This has been a common theme for me this year, despite admonitions from some of the people I admire most not to "sacrifice the good on the altar of the perfect."
So after I sacrificed the"good" portfolios, I muddled through this semester with Make-Your-Own-Objectives portfolios. These were even less perfect than the can-do portfolios, not least of all because I felt like I often ended up evaluating students on how well they understood the objectives they chose rather than their actual performance levels.
Now I'm only sacrificing mediocre on the altar of perfection, I guess.
Brass TacksI had to take a hard look at WHY I was still doing portfolios and WHAT would even be worth seeing. I knew that I wanted to see
- their best work,
- growth, and
The trickiest part there is probably the self-assessment, because THAT went over like a lead balloon with the whole Make-Your-Own ordeal. So I looked back over the domains I gave them to choose from, and really the only problem areas were text type and vocabulary--and vocabulary wasn't a very useful avenue for exploration anyway. If we just spend a little more time discussing text type, though, I am pretty sure we can make sense of it--especially if we only focus on one sample instead of three.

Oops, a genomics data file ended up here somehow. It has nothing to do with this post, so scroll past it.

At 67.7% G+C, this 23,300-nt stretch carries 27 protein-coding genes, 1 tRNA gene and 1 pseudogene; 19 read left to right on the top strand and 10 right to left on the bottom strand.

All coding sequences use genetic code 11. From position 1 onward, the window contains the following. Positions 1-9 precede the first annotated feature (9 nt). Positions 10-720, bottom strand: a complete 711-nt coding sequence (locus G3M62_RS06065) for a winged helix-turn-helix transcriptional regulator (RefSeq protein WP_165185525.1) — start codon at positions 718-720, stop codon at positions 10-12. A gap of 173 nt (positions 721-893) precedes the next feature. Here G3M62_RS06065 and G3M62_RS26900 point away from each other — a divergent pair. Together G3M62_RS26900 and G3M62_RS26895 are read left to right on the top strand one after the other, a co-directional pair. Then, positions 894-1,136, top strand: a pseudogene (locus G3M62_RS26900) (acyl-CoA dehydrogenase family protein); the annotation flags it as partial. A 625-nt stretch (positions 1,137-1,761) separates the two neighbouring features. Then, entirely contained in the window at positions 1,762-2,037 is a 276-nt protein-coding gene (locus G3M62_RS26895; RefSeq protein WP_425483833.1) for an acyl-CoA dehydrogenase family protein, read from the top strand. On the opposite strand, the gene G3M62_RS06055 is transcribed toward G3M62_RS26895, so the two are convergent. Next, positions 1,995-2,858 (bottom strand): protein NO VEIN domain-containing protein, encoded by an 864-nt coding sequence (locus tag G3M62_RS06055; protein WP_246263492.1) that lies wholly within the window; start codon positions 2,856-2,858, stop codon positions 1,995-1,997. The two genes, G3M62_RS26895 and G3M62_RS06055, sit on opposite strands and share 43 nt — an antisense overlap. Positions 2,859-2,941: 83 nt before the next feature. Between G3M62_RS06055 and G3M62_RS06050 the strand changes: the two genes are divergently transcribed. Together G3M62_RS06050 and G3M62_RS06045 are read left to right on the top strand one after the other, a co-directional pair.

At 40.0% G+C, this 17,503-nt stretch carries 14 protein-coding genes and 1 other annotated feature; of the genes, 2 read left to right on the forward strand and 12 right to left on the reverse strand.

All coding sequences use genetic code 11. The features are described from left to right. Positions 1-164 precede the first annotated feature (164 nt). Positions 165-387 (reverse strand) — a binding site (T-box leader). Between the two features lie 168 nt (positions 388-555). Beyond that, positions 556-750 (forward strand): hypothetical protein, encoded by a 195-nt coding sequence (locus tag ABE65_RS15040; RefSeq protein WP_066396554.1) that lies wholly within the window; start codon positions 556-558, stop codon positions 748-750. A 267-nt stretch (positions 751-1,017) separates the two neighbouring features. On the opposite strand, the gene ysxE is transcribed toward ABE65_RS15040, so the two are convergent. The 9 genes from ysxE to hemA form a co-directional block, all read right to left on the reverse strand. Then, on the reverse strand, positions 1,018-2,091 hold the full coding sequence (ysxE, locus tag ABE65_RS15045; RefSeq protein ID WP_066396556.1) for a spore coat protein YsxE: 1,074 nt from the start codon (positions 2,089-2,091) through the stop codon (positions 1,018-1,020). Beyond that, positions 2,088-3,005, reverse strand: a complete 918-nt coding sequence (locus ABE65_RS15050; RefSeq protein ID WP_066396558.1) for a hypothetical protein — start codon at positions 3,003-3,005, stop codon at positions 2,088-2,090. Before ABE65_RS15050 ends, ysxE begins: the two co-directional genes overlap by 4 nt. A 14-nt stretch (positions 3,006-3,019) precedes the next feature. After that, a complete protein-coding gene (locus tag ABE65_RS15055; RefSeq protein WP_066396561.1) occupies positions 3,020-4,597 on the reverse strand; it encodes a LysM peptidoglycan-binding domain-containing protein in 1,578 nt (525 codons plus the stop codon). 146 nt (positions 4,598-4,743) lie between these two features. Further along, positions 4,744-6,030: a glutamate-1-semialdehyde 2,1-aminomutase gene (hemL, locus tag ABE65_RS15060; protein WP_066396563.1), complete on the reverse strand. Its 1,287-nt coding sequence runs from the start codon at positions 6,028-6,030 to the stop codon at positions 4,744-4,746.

So I decided what I really wanted to see evidence-wise was
- one past sample: either the beginning of the semester or last year
- an update of that sample: with corrections and additions to show growth
- one completely new sample: demonstrating the full extent of what they can do
For self-assessment, I decided I really just wanted to see what level they thought they were at versus where they think they are now. I wanted to take their analysis of their current abilities a step further, so I'm allowing them to choose from ACTFL Can-Do statements and the recent performance descriptors to describe their current ability levels as clearly and specifically as possible.
I also knew I wanted what they put together to be super easy to access, and, well, enjoyable. VoiceThread has gotten too rich for my blood, and scrolling through blogger wasn't as convenient or attractive as I would like.
So what about a video? What about Adobe Spark?
They could already embed images and type or record whatever they needed, and NOW they can embed videos too! So the speaking and writing are easy, and they have several options for reading, including screenshots with voiceovers. We might have to finagle listening with some screencasting or subtitles in WeVideo, but I think we can work it out.
So I put together a storyboard template on Google Drawings to lay out EXACTLY what I want to see: